Comedian Chris Rock will no longer perform at college campuses due to the fact that “you can’t even be offensive on your way to being inoffensive” these days.
Bill Maher has mocked the modern college student’s snowflakery as well, noting “I so badly want to drop kick these kids into a place where there is actual pain and suffering. What happened in this country?!”
Making the funny men’s point perfectly, yet unintentionally, was last Friday’s “Gay Pride Comedy Night” at Berkeley’s Ashkenaz Music & Dance Community Center.
The Daily Californian reports:
The night began on a shaky start with Justin Lucas, a young and uneasy comedian who — among other things — told the crowd in vivid detail about the time his grandfather solicitously rearranged his dildo collection for him. Though his uncanny ability to mimic voices held the room for some time, he lost the crowd’s support after too many tense cracks about race. Following one particularly distasteful joke about deportation, the one-room Ashkenaz was left tight and airless, stuffed with a pervasive discomfort that was barely assuaged by Lucas’s outraged and insistent cry, “It’s a joke!”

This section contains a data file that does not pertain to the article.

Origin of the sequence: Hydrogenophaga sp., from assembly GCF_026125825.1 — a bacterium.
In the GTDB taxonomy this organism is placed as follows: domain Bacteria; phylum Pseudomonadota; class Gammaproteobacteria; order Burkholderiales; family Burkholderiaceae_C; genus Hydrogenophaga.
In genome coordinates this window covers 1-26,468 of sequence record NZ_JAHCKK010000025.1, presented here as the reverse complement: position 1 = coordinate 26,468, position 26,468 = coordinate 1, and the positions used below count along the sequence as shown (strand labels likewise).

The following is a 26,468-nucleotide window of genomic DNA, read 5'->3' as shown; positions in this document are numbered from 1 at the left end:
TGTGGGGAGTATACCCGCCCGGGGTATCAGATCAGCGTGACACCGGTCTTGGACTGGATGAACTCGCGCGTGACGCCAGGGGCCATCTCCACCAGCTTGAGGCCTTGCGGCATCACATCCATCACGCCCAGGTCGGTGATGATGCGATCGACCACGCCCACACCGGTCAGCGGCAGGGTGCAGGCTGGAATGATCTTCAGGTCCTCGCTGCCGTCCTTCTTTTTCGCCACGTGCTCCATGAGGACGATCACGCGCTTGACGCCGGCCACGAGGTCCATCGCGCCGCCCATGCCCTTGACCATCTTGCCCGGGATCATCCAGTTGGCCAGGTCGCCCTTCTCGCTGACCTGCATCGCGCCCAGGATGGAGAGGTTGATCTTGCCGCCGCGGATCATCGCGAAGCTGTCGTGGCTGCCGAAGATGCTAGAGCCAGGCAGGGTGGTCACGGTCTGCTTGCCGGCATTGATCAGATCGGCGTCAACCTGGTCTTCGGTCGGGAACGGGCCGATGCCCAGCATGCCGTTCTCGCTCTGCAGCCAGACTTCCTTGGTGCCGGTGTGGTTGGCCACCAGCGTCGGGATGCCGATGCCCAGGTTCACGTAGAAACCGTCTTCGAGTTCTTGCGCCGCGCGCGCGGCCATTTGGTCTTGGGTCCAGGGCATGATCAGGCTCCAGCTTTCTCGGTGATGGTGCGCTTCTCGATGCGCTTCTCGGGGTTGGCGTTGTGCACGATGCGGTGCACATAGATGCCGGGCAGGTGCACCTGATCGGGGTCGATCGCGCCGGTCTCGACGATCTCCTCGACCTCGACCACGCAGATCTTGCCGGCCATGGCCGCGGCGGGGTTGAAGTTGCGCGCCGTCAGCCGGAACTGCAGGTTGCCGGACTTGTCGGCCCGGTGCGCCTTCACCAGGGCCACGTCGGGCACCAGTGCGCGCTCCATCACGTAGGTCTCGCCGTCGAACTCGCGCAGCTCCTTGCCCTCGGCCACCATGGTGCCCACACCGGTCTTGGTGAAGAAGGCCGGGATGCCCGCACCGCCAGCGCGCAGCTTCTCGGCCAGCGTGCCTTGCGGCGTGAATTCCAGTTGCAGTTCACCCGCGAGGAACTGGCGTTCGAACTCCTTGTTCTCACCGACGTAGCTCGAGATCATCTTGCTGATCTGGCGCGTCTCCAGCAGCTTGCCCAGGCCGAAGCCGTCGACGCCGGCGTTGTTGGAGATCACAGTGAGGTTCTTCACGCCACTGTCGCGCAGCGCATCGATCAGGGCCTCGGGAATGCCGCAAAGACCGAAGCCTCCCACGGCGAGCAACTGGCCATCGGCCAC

Well, hey — Ashkenaz was founded, after all, to support “both established and emerging artists in a respectful, comfortable, safe, family atmosphere.”
But what, then, accounts for this:
The crowd — small and sweet, likely no bigger than 50 strong — warmed up significantly when 40-year comedic veteran Karen Ripley took the stage. Judging by the riotous applause and generous laughter with which she was greeted, Ripley had lured quite a few loyal fans to the show. Such devotion was well-deserved; from the first words out of her mouth — “I know what you’re thinking: she has a lot of sex” — to the last, she was uproariously funny. Frank but never jaded, she entertained with excellent deadpan, wonderfully unexpected one-liners and an especially funny story about a dildo that had been mistaken for poop.
So, race and immigration status are unbecoming, but sex toys mistaken for excrement? Hilarious! And in a “family atmosphere” at that!
Ripley said she believes “[t]he majority of comics […] are humanitarians — out there wanting to have fun and cheer people up.”
“When you go on stage and you start saying things and people resonate,” she says, “you can feel the energy in the room get higher and higher. People walk out of there like they’ve maybe been to a church.”
I might be wrong, but I think most people want comedians to be funny, not politically correct self-censors … humanitarians or otherwise.